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Sci Transl Med. 2017 May 17;9(390). pii: eaah5084. doi: 10.1126/scitranslmed.aah5084.

BET bromodomain inhibition suppresses innate inflammatory and profibrotic transcriptional networks in heart failure.

Author information

1
Gladstone Institute of Cardiovascular Disease, San Francisco, CA 94158, USA.
2
Institute for Transformative Molecular Medicine and Department of Medicine, Case Western Reserve University School of Medicine and University Hospitals Cleveland Medical Center, Cleveland, OH 44106, USA.
3
BioInfo, Plantagenet, Ontario K0B 1L0, Canada.
4
Division of Cardiovascular Medicine, Department of Medicine, and Department of Molecular Physiology and Biophysics, Vanderbilt University School of Medicine, Nashville, TN 37232, USA.
5
Division of Cardiology, Department of Pediatrics, University of California San Francisco School of Medicine, San Francisco, CA 94158, USA.
6
Department of Medical Oncology, Dana-Farber Cancer Institute and Harvard Medical School, Boston, MA 02215, USA.
7
Division of Cardiology, Department of Medicine, Consortium for Fibrosis Research & Translation, University of Colorado, Anschutz Medical Campus, Denver, CO 80204, USA.
8
Gladstone Institute of Cardiovascular Disease, San Francisco, CA 94158, USA. saptarsi.haldar@gladstone.ucsf.edu.
9
Division of Cardiology, Department of Medicine, and Cardiovascular Research Institute, University of California San Francisco School of Medicine, San Francisco, CA 94158, USA.

Abstract

Despite current standard of care, the average 5-year mortality after an initial diagnosis of heart failure (HF) is about 40%, reflecting an urgent need for new therapeutic approaches. Previous studies demonstrated that the epigenetic reader protein bromodomain-containing protein 4 (BRD4), an emerging therapeutic target in cancer, functions as a critical coactivator of pathologic gene transactivation during cardiomyocyte hypertrophy. However, the therapeutic relevance of these findings to human disease remained unknown. We demonstrate that treatment with the BET bromodomain inhibitor JQ1 has therapeutic effects during severe, preestablished HF from prolonged pressure overload, as well as after a massive anterior myocardial infarction in mice. Furthermore, JQ1 potently blocks agonist-induced hypertrophy in human induced pluripotent stem cell-derived cardiomyocytes (iPSC-CMs). Integrated transcriptomic analyses across animal models and human iPSC-CMs reveal that BET inhibition preferentially blocks transactivation of a common pathologic gene regulatory program that is robustly enriched for NFκB and TGF-β signaling networks, typified by innate inflammatory and profibrotic myocardial genes. As predicted by these specific transcriptional mechanisms, we found that JQ1 does not suppress physiological cardiac hypertrophy in a mouse swimming model. These findings establish that pharmacologically targeting innate inflammatory and profibrotic myocardial signaling networks at the level of chromatin is effective in animal models and human cardiomyocytes, providing the critical rationale for further development of BET inhibitors and other epigenomic medicines for HF.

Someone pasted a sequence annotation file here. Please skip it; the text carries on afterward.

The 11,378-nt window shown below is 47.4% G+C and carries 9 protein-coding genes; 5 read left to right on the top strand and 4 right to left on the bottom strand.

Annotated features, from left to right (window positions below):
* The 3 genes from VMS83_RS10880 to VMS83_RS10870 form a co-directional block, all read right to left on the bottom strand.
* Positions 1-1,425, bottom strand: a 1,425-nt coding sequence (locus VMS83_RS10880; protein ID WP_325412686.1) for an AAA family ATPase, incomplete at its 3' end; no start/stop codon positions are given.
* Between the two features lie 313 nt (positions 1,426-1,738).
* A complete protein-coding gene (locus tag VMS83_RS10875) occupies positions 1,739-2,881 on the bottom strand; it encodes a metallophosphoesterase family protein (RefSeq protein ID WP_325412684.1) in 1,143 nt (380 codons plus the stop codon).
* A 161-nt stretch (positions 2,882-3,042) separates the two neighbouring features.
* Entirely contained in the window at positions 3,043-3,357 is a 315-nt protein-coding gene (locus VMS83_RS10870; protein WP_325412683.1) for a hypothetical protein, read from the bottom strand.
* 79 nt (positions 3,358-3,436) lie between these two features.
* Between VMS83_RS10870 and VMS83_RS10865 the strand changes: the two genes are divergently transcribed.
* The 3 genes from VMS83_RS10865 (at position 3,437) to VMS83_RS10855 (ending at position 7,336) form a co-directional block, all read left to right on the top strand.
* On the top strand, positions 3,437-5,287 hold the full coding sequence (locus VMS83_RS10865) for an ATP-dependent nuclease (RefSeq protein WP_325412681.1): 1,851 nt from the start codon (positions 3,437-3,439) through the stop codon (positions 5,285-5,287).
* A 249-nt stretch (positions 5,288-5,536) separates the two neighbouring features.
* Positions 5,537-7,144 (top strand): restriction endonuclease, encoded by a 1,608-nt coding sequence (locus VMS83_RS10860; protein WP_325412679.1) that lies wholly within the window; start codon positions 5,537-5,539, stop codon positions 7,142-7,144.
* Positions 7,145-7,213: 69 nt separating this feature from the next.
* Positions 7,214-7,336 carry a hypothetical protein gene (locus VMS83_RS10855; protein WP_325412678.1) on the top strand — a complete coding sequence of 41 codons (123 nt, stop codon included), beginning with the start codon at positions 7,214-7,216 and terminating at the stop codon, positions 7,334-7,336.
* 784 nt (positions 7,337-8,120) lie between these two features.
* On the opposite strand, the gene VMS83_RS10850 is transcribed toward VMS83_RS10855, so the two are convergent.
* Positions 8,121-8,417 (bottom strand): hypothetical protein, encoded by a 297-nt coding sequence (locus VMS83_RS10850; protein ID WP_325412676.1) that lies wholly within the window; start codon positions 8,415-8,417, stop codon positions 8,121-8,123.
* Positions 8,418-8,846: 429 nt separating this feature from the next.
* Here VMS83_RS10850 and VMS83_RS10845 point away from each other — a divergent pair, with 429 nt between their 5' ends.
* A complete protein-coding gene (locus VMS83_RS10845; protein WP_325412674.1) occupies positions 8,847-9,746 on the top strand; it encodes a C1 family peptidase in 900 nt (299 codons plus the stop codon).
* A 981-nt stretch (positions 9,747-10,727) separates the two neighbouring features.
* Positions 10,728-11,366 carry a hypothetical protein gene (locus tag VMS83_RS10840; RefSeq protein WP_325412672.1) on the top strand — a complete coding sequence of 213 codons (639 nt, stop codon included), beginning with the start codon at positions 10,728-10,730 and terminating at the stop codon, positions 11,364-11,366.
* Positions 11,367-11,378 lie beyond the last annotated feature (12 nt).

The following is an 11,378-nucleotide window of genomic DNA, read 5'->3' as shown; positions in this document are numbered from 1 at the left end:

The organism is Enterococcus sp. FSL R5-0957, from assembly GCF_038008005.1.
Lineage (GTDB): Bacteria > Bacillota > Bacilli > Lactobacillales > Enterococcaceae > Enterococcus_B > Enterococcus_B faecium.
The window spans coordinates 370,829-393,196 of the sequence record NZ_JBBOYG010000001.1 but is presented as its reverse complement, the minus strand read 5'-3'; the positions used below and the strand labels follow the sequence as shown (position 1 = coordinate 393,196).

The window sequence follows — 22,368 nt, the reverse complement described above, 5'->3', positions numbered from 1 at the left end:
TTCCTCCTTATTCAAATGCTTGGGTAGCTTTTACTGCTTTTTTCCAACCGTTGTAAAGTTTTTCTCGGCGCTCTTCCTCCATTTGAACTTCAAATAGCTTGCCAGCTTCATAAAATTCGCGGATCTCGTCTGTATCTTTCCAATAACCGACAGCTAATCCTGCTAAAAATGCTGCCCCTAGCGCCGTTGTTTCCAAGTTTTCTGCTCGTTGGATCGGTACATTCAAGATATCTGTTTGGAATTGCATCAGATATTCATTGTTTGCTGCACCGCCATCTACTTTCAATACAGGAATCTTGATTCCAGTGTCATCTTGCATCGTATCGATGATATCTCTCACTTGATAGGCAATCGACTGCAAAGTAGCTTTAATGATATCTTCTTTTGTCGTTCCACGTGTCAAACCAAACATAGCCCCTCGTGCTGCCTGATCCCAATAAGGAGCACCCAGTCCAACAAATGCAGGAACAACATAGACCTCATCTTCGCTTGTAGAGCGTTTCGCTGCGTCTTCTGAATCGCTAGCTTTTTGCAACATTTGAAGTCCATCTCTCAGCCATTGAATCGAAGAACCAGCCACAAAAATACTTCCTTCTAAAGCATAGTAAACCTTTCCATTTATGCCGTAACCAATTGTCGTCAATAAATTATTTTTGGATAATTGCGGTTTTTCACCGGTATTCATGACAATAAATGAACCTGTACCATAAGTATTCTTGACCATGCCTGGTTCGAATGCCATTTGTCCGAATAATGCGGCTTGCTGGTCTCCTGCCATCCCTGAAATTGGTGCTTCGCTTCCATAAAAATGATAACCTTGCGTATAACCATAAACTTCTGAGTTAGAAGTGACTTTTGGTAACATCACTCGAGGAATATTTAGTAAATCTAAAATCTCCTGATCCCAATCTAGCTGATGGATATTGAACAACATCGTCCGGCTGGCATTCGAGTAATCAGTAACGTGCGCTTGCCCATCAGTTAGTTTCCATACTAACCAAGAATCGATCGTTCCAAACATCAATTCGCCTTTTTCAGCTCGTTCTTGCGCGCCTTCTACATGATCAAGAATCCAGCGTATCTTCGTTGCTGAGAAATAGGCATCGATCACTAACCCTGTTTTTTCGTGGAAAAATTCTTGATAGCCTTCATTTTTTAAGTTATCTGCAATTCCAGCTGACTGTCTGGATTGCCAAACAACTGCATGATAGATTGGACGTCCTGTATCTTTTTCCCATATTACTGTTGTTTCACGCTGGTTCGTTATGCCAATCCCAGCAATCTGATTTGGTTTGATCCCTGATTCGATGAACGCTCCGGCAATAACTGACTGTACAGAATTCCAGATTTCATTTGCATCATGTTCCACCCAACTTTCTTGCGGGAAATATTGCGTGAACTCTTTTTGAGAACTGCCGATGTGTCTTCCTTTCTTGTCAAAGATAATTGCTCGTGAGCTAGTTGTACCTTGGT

PMID:
28515341
PMCID:
PMC5544253
DOI:
10.1126/scitranslmed.aah5084
[Indexed for MEDLINE]
Free PMC Article

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